Thursday, August 11, 2011


Ginger Costa-Jackson with members of the ensemble in Carmen. Photo: Julieta Cervantes

Reviewed by James Karas

The Glimmerglass Festival is in full sing. This year Artistic and General Director Francesca Zambello has chosen what has become a classical selection of productions for the Festival: a familiar warhorse: Carmen; a less familiar classic: Medea; an American musical: Annie Get Your Gun and a Double Bill of two premiere productions: Later the Same Evening by John Musto and A Blizzard on Marblehead Neck by Jeanine Tesori.

Georges Bizet’s Carmen may have been a fiasco when it opened in 1875 but it has taken sweet vengeance on all its detractors by becoming one of the most popular operas in the repertoire. Glimmerglass treats us to a new production directed by Anne Bogart with Sets and Costumes by James Schuette.

Let’s cut to the chase, as they say, and line up the essentials for a good production of this opera. We need a mezzo-soprano, a soprano, a tenor and a baritone. Sure there are other roles but we did say the essentials.

Mezzo-soprano Ginger Costa-Jackson gets her first lead role, she tells us, and is singing Carmen for the first time. She gets high marks for her vocal achievement in the role but we will cut her down a notch or two in other respects. Costa-Jackson has a rich, sometimes sultry but luminous voice that feels like delicious chocolate at times. She sang with vocal conviction and if her Carmen is not a sexual magnet it is not because Costa-Jackson cannot sing.

She cannot dance very much but that is no great failing. For the seductive Seguidilla she is placed on the top of a table as if to prevent her from attempting to do too many dance steps. What is more significant and more easily corrected is her hand movements and some mannerisms. Her hair kept falling on her face and she threw it back with one or both hands far too many times. You started hoping that she can finish the phrase that she started before she had to flick her hair back. If not the young singer, then surely the director should have fixed this.

Soprano Anya Matanovic as Micaela is not allowed too many physical movements – she holds onto her shawl and purity, mostly. But she does have to sing and Matanovic delivers Micaela’s purity with her lustrous and beautiful voice. A marvelous performance.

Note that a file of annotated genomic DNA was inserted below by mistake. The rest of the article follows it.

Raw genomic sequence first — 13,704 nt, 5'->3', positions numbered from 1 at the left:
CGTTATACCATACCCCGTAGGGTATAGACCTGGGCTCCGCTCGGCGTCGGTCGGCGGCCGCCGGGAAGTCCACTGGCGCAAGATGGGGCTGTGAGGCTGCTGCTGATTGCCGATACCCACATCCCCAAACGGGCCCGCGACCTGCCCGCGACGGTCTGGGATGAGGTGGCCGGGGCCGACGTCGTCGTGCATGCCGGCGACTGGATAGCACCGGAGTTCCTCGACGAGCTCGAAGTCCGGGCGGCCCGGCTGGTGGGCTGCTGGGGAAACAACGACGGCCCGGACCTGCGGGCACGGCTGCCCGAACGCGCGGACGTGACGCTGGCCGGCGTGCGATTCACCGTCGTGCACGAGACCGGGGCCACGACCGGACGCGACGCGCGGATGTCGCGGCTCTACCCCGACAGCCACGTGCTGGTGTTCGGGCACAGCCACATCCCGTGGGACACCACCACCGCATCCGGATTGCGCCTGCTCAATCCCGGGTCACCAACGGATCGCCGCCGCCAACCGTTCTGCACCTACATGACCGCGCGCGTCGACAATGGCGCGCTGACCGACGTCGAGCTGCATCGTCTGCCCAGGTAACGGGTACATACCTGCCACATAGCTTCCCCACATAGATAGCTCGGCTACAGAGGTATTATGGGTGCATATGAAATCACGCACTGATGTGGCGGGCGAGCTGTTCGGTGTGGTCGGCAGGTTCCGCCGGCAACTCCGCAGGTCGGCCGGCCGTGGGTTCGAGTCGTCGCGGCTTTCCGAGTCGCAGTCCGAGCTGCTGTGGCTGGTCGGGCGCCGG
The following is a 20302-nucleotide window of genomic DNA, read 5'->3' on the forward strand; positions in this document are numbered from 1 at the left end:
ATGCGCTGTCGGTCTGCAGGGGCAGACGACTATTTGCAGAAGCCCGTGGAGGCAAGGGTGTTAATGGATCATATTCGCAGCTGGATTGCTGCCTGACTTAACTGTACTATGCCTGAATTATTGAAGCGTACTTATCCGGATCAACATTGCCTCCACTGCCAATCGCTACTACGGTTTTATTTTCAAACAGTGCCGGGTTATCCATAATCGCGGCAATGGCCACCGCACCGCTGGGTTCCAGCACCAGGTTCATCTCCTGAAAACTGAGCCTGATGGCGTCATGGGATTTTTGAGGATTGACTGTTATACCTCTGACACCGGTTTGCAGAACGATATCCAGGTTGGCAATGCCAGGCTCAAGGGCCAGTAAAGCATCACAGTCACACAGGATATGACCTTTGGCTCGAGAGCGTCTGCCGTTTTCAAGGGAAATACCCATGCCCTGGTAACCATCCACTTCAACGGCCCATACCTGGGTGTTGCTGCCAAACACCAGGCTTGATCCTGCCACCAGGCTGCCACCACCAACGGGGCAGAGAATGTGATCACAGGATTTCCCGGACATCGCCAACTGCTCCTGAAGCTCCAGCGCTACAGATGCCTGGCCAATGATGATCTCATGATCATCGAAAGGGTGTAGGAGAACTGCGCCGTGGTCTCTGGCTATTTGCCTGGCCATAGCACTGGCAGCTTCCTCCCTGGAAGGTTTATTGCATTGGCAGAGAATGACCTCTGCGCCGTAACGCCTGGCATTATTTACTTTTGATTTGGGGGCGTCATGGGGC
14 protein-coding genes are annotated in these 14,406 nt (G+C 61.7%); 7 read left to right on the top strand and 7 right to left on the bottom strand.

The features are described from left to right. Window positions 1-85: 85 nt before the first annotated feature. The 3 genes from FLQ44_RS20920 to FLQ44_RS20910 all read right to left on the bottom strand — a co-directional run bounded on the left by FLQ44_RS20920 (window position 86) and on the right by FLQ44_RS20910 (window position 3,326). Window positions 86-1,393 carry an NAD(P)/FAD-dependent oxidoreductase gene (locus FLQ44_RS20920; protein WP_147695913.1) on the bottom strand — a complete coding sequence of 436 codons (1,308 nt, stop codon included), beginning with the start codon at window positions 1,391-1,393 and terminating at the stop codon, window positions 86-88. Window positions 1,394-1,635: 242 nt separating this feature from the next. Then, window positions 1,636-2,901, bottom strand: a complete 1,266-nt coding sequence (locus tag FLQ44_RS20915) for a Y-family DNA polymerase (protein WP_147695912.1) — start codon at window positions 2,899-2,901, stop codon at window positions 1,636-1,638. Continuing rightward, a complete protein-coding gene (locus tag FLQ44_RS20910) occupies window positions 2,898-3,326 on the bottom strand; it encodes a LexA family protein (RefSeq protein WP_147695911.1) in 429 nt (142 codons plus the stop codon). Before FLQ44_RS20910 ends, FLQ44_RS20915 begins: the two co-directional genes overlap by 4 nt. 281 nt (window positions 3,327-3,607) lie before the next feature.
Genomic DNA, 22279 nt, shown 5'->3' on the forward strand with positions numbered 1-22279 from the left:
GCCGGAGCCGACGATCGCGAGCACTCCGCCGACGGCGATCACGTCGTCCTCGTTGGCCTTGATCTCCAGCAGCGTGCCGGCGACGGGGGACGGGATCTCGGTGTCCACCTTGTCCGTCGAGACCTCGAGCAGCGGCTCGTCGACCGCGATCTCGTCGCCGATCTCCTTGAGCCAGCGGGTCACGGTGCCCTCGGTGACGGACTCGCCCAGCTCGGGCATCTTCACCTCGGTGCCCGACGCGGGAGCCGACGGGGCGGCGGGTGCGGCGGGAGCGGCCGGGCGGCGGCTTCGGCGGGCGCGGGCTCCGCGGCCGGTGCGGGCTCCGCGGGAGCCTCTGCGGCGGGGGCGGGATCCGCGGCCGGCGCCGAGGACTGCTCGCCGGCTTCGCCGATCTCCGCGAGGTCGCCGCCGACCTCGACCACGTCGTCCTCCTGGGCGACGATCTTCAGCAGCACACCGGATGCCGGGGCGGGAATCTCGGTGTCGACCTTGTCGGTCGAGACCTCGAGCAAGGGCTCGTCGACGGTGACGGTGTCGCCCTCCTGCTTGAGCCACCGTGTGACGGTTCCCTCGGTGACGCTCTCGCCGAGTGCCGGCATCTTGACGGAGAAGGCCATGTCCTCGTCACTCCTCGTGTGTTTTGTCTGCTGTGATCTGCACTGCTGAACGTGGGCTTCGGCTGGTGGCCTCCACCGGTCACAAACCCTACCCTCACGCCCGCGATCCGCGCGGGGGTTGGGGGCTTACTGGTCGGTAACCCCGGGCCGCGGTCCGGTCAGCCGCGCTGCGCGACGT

Baritone Michael Todd Simpson is, as they say, tall, dark and handsome, the very image of the toreador who will get (but not keep) the girl. Simpson has the self-confidence of a born winner and he sings with assurance and tonal beauty. His Escamillo can conquer both bulls and women.

I was not as thrilled with the work of tenor Adam Diegel in the role of Don Jose. At times he was so stiff, he looked like a statue on whom pigeons could land. His singing was strained on occasion and although he seemed to be an audience favourite I could not give him more than a B for the night that I saw him.

Carmen opens in a square in Seville, then moves to Lillas Pastias’ tavern, then to an encampment in the mountains and finally to outside the bullring. The busy square in Seville is represented by panels that do not cover the stage and give the impression of an interior scene. With the several tables and chairs strewn around, this could be the interior of an army barracks. What the marching children and cigarette girls are doing there is an open question.

A curtain is drawn half way across the stage and the square becomes an unconvincing tavern. The back panel is removed and I have no idea where we are supposed to be but let’s just say that Schuette’s sets add very little to the production.

Bogart’s direction is generally sound but it does beg a few questions. Aside from some of Costa-Jackson’s mannerisms and some stiffness, why do Carmen and Don Jose not have eye contact or have much to do with each other during the final duet? There is a circle of light on the stage and should they not be there right from the start. Don Jose stabs Carmen in the back and drops her to the floor. He leaves her alone and goes to the back of the stage. Should he not be telling her how much he loves her from closer range and should she not die in his arms?

Carmen was composed with spoken dialogue but the conservative audiences outside France expected recitatives and Ernest Guirard composed them. Bogart sensibly discards them and we hear spoken dialogue albeit in some strange accents. These are Spaniards speaking French and who knows what one is supposed to expect.


Carmen by Georges Bizet opened on July2 and will be performed fourteen times until August 23, 2011 at the Alice Busch Opera Theater, Cooperstown, New York. Tickets and information (607) 547-0700 or

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